It was also discovered that the carbon loading applied to the non-woven sheet layer affects the stiffness or flexibility of the sheet. While a heavy loading may be desirable to create a greater capacity for absorbing odors, as one approaches an add-on of 200 percent by weight of binder and carbon based upon the weight of the non-woven sheet, the flexibility of the sheet approaches a level which becomes undesirable for hunting clothing applications. It has been found that add-on values of activated carbon in the range of about 100 to 150 weight percent of the weight of the synthetic fiber sheet are greatly preferred to provide highly adequate adsorption capacity and yet maintain very good flexibility to the article of clothing.
Therefore, it has been found that a very desirable, non-woven sheet layer impregnated with activated carbon can be employed as an intermediate layer in hunting clothing which will adsorb human odors emanating from the wearer, yet will not render the clothing uncomfortable or too stiff for practical use, while maintaining essentially the quiet nature of an otherwise identical hunting garment which is not provided with the scent-adsorbing layer.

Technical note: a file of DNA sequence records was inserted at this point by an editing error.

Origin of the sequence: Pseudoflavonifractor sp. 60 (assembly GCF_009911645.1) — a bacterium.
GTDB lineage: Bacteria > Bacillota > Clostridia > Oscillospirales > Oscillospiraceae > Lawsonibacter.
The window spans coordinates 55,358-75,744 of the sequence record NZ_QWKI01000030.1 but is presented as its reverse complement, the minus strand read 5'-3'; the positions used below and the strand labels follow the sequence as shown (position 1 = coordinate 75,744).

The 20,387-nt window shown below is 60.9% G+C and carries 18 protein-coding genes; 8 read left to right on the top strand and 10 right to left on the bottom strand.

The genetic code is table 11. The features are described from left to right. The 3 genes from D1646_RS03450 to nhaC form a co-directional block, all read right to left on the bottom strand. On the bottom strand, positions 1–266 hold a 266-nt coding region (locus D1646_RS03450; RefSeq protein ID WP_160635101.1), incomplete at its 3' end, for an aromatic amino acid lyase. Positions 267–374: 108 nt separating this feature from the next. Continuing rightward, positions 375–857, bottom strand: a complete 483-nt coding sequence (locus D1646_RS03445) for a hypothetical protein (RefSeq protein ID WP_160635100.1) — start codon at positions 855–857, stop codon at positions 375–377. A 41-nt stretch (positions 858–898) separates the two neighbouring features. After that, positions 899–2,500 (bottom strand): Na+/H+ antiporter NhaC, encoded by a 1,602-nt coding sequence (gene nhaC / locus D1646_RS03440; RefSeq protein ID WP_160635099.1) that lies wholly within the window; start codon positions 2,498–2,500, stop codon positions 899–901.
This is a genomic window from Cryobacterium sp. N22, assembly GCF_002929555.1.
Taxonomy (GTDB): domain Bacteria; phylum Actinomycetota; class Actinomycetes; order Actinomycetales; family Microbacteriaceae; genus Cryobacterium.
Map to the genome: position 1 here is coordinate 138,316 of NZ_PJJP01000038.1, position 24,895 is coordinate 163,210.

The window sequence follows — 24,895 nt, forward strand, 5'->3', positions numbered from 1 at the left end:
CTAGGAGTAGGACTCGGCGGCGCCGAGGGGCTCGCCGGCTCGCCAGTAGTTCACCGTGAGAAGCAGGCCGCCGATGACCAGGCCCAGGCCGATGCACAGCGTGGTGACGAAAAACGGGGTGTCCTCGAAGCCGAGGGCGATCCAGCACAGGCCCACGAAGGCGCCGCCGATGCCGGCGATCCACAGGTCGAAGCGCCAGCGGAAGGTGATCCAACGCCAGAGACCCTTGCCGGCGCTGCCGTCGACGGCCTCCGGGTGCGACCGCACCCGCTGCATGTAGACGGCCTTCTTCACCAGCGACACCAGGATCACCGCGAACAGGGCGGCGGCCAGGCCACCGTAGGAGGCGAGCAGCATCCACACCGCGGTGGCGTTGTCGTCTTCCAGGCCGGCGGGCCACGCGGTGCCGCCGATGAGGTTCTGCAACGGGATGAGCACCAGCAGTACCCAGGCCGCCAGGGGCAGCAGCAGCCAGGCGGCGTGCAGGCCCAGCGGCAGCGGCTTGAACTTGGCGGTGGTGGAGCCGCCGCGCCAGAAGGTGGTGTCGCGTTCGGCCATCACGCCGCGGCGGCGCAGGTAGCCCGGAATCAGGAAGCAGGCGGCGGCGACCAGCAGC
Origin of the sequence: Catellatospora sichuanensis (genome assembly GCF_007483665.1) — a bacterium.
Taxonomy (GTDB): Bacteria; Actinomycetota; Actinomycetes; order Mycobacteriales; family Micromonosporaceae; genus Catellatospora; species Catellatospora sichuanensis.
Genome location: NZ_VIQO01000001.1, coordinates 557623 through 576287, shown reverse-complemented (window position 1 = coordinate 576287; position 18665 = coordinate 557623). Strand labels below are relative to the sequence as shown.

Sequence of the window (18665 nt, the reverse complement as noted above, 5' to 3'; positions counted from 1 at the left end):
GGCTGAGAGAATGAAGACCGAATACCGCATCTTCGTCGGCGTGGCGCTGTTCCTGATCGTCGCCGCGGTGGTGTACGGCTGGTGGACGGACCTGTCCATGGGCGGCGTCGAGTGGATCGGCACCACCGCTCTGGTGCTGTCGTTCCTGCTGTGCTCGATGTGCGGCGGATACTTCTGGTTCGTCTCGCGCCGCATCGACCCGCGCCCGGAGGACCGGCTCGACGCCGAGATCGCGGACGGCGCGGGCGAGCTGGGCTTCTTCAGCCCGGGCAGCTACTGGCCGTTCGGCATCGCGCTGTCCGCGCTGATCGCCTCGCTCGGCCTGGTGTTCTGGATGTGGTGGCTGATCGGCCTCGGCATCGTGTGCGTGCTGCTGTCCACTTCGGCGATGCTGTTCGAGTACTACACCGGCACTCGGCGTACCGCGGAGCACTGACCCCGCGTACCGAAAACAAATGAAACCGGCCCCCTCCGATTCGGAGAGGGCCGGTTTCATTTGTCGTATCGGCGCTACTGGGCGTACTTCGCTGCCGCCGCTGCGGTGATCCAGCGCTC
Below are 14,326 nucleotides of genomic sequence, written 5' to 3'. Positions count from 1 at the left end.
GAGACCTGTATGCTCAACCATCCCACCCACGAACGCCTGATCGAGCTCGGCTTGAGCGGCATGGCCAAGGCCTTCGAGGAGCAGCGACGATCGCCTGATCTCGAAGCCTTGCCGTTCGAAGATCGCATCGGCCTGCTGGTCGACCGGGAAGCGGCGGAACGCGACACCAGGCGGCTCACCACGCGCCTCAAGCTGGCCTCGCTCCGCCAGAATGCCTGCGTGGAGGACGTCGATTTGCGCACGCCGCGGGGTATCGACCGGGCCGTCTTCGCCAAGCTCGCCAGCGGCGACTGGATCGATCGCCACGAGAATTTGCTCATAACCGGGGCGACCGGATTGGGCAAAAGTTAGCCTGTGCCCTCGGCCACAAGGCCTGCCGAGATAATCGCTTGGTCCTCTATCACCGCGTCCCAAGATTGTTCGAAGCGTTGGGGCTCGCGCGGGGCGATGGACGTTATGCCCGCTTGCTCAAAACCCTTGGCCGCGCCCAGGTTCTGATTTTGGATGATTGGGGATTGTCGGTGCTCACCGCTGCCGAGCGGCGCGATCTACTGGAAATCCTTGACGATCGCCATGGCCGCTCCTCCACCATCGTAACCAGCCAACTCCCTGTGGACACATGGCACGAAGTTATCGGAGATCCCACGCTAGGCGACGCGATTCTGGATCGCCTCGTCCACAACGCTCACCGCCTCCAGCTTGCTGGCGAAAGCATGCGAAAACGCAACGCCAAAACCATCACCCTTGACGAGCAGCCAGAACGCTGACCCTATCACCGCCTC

The important parameters of the scent absorbing non-woven synthetic fiber layer described herein include a thickness of between about 1/8 to 1/4 inches, a carbon add-on of about 100 to 150 percent by weight, and use of a soft binder material such as described which permits the adsorbent layer to retain a degree of flexibility suitable to retain the normal comfort and ease of movement found in typical hunting clothing without the scent adsorbing layer.
The binder used should be non-oxidizable over time in typical ambient conditions encountered in hunting and must retain its soft, flexible state after being dried and cured. Resin type binders having a glass transition temperatures less than about 50 degrees F. are preferred and would be expected to remain in a relatively soft, tacky state upon drying.
The synthetic sheet impregnated with activated carbon powder particles, using suitable soft binders as described herein will have a tendency to become more dense and lose its thickness temporarily in the area where significant pressure is applied to the sheet. However, the characteristic referred to as tackiness herein, is such that the sheet will rebound to its original density and thickness in a relatively short time after the applied pressure is removed. If the dried binder will permanently cause the non-woven fibers of the sheet to be bound together upon the application of pressure, the binder is unsuitable for this application described herein.